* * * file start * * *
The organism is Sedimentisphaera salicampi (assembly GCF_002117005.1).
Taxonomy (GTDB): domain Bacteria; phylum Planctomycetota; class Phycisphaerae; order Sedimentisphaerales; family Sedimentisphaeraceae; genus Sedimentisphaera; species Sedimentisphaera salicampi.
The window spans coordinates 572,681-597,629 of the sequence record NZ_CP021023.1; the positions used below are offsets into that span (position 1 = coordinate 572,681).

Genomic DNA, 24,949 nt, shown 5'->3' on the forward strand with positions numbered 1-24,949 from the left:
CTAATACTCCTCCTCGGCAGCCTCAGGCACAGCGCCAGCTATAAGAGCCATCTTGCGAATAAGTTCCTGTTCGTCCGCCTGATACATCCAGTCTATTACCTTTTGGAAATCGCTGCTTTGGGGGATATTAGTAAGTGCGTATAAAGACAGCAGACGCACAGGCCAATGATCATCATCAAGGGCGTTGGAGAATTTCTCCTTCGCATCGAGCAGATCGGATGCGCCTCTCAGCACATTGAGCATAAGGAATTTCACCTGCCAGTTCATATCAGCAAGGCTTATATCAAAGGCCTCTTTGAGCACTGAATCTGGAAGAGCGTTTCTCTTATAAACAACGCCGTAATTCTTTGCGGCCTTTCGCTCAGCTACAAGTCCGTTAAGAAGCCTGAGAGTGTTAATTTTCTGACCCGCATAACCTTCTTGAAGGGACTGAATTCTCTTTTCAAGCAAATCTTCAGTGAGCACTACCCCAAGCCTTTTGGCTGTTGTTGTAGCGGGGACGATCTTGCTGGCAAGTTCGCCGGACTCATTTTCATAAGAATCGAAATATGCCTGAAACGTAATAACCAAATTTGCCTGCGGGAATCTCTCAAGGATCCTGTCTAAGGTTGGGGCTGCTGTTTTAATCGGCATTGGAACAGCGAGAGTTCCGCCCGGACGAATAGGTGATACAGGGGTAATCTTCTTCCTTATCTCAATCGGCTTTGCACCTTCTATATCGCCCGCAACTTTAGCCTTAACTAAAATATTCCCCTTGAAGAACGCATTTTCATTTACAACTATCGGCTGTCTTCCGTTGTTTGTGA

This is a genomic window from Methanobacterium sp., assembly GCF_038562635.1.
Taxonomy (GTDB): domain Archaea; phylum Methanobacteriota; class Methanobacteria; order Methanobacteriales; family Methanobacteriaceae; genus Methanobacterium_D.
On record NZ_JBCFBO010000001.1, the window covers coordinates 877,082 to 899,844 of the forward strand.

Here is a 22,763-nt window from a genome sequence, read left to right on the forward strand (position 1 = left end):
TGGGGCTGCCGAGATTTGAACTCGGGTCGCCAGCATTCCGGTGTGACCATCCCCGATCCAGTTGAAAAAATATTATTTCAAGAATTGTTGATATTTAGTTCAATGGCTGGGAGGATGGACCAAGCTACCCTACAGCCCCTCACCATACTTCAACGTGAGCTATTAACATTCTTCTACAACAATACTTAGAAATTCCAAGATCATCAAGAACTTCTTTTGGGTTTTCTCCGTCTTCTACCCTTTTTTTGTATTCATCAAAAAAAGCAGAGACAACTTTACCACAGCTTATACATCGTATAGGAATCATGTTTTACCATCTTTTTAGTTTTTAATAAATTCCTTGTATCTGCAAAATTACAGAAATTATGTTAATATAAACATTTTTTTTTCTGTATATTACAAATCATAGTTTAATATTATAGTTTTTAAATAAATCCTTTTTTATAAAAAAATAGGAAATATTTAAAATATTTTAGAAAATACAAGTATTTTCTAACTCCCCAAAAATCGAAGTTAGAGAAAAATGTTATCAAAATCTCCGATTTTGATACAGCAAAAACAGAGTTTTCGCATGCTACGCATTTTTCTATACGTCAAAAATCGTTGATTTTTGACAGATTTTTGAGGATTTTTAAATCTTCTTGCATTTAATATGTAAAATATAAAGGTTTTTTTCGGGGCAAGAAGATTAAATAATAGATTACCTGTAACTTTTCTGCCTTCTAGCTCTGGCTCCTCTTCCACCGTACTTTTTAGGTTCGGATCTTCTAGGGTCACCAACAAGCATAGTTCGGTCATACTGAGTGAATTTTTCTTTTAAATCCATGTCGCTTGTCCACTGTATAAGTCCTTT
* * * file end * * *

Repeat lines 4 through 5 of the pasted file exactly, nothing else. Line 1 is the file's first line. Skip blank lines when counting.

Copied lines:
Genomic DNA, 24,949 nt, shown 5'->3' on the forward strand with positions numbered 1-24,949 from the left:
CTAATACTCCTCCTCGGCAGCCTCAGGCACAGCGCCAGCTATAAGAGCCATCTTGCGAATAAGTTCCTGTTCGTCCGCCTGATACATCCAGTCTATTACCTTTTGGAAATCGCTGCTTTGGGGGATATTAGTAAGTGCGTATAAAGACAGCAGACGCACAGGCCAATGATCATCATCAAGGGCGTTGGAGAATTTCTCCTTCGCATCGAGCAGATCGGATGCGCCTCTCAGCACATTGAGCATAAGGAATTTCACCTGCCAGTTCATATCAGCAAGGCTTATATCAAAGGCCTCTTTGAGCACTGAATCTGGAAGAGCGTTTCTCTTATAAACAACGCCGTAATTCTTTGCGGCCTTTCGCTCAGCTACAAGTCCGTTAAGAAGCCTGAGAGTGTTAATTTTCTGACCCGCATAACCTTCTTGAAGGGACTGAATTCTCTTTTCAAGCAAATCTTCAGTGAGCACTACCCCAAGCCTTTTGGCTGTTGTTGTAGCGGGGACGATCTTGCTGGCAAGTTCGCCGGACTCATTTTCATAAGAATCGAAATATGCCTGAAACGTAATAACCAAATTTGCCTGCGGGAATCTCTCAAGGATCCTGTCTAAGGTTGGGGCTGCTGTTTTAATCGGCATTGGAACAGCGAGAGTTCCGCCCGGACGAATAGGTGATACAGGGGTAATCTTCTTCCTTATCTCAATCGGCTTTGCACCTTCTATATCGCCCGCAACTTTAGCCTTAACTAAAATATTCCCCTTGAAGAACGCATTTTCATTTACAACTATCGGCTGTCTTCCGTTGTTTGTGA